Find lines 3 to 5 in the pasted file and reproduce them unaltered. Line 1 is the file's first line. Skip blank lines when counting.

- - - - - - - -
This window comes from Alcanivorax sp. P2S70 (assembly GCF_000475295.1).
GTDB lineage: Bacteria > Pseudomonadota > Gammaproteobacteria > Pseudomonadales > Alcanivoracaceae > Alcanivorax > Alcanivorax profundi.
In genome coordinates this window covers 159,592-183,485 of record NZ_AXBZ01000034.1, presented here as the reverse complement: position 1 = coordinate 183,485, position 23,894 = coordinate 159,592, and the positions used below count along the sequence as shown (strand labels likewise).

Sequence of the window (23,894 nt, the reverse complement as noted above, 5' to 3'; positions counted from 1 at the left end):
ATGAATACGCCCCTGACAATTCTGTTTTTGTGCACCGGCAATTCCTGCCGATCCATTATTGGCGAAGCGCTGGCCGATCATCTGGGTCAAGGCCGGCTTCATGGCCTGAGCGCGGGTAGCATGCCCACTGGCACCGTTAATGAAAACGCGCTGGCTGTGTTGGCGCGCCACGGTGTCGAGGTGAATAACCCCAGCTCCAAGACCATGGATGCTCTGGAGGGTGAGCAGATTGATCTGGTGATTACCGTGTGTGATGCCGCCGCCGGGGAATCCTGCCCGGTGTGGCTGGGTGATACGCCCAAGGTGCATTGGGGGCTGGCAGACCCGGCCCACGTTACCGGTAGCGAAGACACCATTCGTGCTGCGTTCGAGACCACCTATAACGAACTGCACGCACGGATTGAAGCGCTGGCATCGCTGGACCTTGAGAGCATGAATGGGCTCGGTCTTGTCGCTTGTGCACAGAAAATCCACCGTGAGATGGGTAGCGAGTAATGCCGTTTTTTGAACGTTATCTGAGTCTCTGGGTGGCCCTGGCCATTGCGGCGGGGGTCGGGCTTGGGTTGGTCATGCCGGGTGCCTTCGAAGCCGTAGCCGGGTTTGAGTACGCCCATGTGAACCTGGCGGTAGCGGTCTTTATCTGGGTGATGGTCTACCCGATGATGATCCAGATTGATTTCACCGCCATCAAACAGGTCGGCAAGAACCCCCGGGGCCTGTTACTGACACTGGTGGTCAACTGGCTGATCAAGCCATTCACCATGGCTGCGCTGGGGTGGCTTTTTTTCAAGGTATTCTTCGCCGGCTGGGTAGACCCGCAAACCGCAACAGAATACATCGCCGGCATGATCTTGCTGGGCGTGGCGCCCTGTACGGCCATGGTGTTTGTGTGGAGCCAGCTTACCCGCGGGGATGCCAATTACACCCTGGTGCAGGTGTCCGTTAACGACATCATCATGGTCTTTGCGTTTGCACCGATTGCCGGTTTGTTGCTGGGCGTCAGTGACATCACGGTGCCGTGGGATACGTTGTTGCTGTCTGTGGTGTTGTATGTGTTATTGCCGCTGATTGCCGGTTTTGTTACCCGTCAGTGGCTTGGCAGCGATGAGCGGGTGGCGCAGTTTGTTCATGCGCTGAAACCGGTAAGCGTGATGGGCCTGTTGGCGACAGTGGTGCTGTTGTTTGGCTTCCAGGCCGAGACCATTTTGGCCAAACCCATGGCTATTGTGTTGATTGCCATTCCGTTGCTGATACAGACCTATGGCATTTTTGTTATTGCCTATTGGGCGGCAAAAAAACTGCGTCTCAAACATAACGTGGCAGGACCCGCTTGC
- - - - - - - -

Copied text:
In genome coordinates this window covers 159,592-183,485 of record NZ_AXBZ01000034.1, presented here as the reverse complement: position 1 = coordinate 183,485, position 23,894 = coordinate 159,592, and the positions used below count along the sequence as shown (strand labels likewise).

Sequence of the window (23,894 nt, the reverse complement as noted above, 5' to 3'; positions counted from 1 at the left end):
ATGAATACGCCCCTGACAATTCTGTTTTTGTGCACCGGCAATTCCTGCCGATCCATTATTGGCGAAGCGCTGGCCGATCATCTGGGTCAAGGCCGGCTTCATGGCCTGAGCGCGGGTAGCATGCCCACTGGCACCGTTAATGAAAACGCGCTGGCTGTGTTGGCGCGCCACGGTGTCGAGGTGAATAACCCCAGCTCCAAGACCATGGATGCTCTGGAGGGTGAGCAGATTGATCTGGTGATTACCGTGTGTGATGCCGCCGCCGGGGAATCCTGCCCGGTGTGGCTGGGTGATACGCCCAAGGTGCATTGGGGGCTGGCAGACCCGGCCCACGTTACCGGTAGCGAAGACACCATTCGTGCTGCGTTCGAGACCACCTATAACGAACTGCACGCACGGATTGAAGCGCTGGCATCGCTGGACCTTGAGAGCATGAATGGGCTCGGTCTTGTCGCTTGTGCACAGAAAATCCACCGTGAGATGGGTAGCGAGTAATGCCGTTTTTTGAACGTTATCTGAGTCTCTGGGTGGCCCTGGCCATTGCGGCGGGGGTCGGGCTTGGGTTGGTCATGCCGGGTGCCTTCGAAGCCGTAGCCGGGTTTGAGTACGCCCATGTGAACCTGGCGGTAGCGGTCTTTATCTGGGTGATGGTCTACCCGATGATGATCCAGATTGATTTCACCGCCATCAAACAGGTCGGCAAGAACCCCCGGGGCCTGTTACTGACACTGGTGGTCAACTGGCTGATCAAGCCATTCACCATGGCTGCGCTGGGGTGGCTTTTTTTCAAGGTATTCTTCGCCGGCTGGGTAGACCCGCAAACCGCAACAGAATACATCGCCGGCATGATCTTGCTGGGCGTGGCGCCCTGTACGGCCATGGTGTTTGTGTGGAGCCAGCTTACCCGCGGGGATGCCAATTACACCCTGGTGCAGGTGTCCGTTAACGACATCATCATGGTCTTTGCGTTTGCACCGATTGCCGGTTTGTTGCTGGGCGTCAGTGACATCACGGTGCCGTGGGATACGTTGTTGCTGTCTGTGGTGTTGTATGTGTTATTGCCGCTGATTGCCGGTTTTGTTACCCGTCAGTGGCTTGGCAGCGATGAGCGGGTGGCGCAGTTTGTTCATGCGCTGAAACCGGTAAGCGTGATGGGCCTGTTGGCGACAGTGGTGCTGTTGTTTGGCTTCCAGGCCGAGACCATTTTGGCCAAACCCATGGCTATTGTGTTGATTGCCATTCCGTTGCTGATACAGACCTATGGCATTTTTGTTATTGCCTATTGGGCGGCAAAAAAACTGCGTCTCAAACATAACGTGGCAGGACCCGCTTGC